An account that provides an insight into an entirely different aspect of the goddess's character depicts her marriage to Odr, a traveler who rarely returns home to visit his heart-sick wife:
- Odr went away on long journeys, and Freyja weeps for him, and her tears are red gold. Freyja has many names, and this is the cause thereof: that she gave herself sundry names, when she went out among unknown peoples seeking Odr.
This passage is most intriguing for its suggestion of a possible connection between Odin and Odr. This theory is supported by the notable linguistic parallels between Odr and Odin, coupled with the facts that nothing (aside from these passages) is known of the mysterious Odr, and that Freyja and Frigg are often analogized.
Cult of Freyja
Throughout the history of the region, Freyja remained one of the most popular goddesses in the Norse pantheon. One yardstick of this prevalence is the quantity of toponyms (locales named in honour of the goddess), of which "between twenty and thirty" have been found "in Norway alone," while, "in Sweden, the place-names corresponding to the goddess are even more numerous and varied." Further, as she was associated with magic (as discussed above) and childbirth, it seems reasonable to assume that observance of her cult would have also taken place at a more individualized/less institutionalized level.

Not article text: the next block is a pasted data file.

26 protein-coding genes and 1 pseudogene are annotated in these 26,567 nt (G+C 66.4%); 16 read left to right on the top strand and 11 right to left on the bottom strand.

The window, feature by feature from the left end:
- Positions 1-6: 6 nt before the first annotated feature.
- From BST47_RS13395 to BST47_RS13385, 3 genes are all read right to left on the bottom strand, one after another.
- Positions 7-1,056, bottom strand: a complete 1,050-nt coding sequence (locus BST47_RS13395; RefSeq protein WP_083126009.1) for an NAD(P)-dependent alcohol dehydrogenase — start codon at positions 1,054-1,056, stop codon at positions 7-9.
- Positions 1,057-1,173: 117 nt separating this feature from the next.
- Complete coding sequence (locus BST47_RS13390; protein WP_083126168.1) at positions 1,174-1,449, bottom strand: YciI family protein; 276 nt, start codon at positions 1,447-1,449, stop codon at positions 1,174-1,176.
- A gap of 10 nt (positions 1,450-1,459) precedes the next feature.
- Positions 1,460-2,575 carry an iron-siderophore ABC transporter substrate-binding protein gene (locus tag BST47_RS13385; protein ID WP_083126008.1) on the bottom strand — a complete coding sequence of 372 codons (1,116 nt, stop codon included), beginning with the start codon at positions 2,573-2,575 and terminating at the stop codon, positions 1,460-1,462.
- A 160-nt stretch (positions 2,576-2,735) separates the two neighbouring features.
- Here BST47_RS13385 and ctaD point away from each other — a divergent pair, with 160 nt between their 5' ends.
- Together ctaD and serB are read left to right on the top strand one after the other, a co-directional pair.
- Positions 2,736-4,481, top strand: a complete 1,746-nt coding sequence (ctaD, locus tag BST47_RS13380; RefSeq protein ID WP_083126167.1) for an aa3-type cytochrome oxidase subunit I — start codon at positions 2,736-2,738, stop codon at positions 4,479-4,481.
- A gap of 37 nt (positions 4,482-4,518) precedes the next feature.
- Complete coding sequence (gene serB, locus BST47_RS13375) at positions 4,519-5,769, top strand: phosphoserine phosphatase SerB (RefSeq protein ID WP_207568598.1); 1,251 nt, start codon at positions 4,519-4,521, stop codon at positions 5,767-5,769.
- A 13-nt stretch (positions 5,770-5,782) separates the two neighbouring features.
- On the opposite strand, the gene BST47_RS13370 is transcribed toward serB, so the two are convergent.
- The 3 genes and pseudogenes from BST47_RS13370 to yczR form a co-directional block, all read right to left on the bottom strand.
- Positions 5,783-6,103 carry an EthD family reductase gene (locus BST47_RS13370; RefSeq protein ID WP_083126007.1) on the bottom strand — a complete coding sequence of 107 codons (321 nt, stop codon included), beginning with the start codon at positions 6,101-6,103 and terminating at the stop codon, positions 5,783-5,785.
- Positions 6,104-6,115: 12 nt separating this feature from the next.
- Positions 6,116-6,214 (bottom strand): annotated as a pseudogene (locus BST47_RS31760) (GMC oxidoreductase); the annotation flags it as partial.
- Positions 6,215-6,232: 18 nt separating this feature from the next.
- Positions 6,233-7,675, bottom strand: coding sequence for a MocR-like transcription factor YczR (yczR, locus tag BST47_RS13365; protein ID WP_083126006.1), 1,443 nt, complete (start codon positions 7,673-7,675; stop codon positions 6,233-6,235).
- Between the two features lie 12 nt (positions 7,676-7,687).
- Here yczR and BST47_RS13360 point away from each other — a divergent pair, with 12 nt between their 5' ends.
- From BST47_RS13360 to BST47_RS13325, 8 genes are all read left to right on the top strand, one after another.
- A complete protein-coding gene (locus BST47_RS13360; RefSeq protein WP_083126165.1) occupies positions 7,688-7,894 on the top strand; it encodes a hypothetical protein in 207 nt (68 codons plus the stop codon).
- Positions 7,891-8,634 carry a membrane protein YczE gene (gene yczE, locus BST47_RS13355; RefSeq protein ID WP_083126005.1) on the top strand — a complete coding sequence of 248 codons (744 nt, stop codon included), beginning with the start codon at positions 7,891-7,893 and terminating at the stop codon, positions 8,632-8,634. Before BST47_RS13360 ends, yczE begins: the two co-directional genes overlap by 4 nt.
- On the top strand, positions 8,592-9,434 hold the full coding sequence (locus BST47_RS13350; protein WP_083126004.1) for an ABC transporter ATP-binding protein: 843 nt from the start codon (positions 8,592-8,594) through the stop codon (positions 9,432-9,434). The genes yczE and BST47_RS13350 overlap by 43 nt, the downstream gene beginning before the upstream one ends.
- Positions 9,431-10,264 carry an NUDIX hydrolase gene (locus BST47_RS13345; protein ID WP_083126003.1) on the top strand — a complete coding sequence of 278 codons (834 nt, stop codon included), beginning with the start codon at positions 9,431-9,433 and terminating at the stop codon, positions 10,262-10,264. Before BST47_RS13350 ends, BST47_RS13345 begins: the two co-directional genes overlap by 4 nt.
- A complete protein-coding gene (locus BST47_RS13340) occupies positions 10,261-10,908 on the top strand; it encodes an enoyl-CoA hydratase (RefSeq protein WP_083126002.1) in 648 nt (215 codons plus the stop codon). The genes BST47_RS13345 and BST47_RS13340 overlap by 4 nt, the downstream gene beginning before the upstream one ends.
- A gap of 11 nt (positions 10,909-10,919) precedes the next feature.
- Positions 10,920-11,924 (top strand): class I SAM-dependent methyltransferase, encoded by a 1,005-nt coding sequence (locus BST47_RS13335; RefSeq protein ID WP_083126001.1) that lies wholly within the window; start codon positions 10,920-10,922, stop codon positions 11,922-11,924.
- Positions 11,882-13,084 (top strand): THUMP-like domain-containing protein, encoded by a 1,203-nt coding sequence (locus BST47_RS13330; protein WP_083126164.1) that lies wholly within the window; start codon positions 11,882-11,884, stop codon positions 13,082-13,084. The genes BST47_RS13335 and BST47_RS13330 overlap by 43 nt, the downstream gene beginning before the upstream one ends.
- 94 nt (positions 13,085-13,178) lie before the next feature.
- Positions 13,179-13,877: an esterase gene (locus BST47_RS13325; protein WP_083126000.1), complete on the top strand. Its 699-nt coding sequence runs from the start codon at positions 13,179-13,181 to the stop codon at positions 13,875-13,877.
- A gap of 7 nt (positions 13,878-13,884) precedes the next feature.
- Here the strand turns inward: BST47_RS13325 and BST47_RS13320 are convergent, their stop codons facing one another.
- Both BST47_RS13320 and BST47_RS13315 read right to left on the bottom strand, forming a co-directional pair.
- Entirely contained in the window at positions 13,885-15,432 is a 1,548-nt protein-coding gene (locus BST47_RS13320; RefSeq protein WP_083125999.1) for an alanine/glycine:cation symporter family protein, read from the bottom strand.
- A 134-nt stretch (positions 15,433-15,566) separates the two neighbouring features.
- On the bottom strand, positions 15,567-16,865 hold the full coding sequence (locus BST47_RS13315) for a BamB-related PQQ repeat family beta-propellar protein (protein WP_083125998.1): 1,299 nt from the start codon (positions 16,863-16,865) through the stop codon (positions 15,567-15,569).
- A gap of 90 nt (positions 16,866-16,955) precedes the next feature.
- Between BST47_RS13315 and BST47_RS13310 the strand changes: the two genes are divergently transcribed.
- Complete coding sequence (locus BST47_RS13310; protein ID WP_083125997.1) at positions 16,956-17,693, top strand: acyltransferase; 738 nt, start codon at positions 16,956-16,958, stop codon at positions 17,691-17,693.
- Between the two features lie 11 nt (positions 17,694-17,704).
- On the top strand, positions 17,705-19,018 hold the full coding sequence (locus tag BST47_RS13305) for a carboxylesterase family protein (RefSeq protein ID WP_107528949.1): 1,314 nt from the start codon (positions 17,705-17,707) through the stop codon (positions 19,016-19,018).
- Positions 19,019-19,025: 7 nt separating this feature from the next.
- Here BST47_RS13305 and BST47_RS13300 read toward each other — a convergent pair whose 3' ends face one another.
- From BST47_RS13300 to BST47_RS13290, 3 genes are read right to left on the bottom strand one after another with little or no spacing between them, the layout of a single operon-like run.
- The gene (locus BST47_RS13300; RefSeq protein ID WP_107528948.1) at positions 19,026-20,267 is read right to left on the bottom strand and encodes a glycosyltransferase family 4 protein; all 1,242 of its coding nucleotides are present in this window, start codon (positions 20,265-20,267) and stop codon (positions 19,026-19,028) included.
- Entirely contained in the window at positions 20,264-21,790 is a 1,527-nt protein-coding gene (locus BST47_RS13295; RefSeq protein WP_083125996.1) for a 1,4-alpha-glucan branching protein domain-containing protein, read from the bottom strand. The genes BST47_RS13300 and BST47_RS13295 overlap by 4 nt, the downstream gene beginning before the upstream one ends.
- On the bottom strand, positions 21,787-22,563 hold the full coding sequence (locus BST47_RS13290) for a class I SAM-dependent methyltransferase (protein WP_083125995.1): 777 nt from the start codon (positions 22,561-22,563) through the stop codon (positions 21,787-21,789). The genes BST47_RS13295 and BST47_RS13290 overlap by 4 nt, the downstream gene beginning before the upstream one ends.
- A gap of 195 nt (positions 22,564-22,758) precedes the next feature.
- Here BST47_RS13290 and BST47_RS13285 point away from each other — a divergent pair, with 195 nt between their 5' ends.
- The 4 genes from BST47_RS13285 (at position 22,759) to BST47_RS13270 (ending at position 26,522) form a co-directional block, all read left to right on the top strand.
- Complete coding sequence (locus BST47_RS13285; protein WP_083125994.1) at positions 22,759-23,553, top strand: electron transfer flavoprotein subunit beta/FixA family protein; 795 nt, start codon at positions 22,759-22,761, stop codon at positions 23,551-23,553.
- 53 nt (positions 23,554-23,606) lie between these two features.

More notable still is that the classical sources (including Snorri's Prose Edda) acknowledge that Freyja possessed numerous names:
- Freyja has many names, and this is the cause thereof: that she gave herself sundry names, when she went out among unknown people seeking Odr: she is called Mardoll and Horn, Gefn, Syr.
A reasonable explanation for this phenomena is that Freyja presented a "syncresis-point" for the various local fertility goddesses throughout the region. In this way, the meaning of Freyja's name ("woman") becomes more understandable, as it can be seen more as a title than as an actual moniker. Intriguingly, the same toponymic evidence discussed above can also demonstrate that cults dedicated to Freyja's various pseudonyms (Mardoll, Horn, etc.) also existed.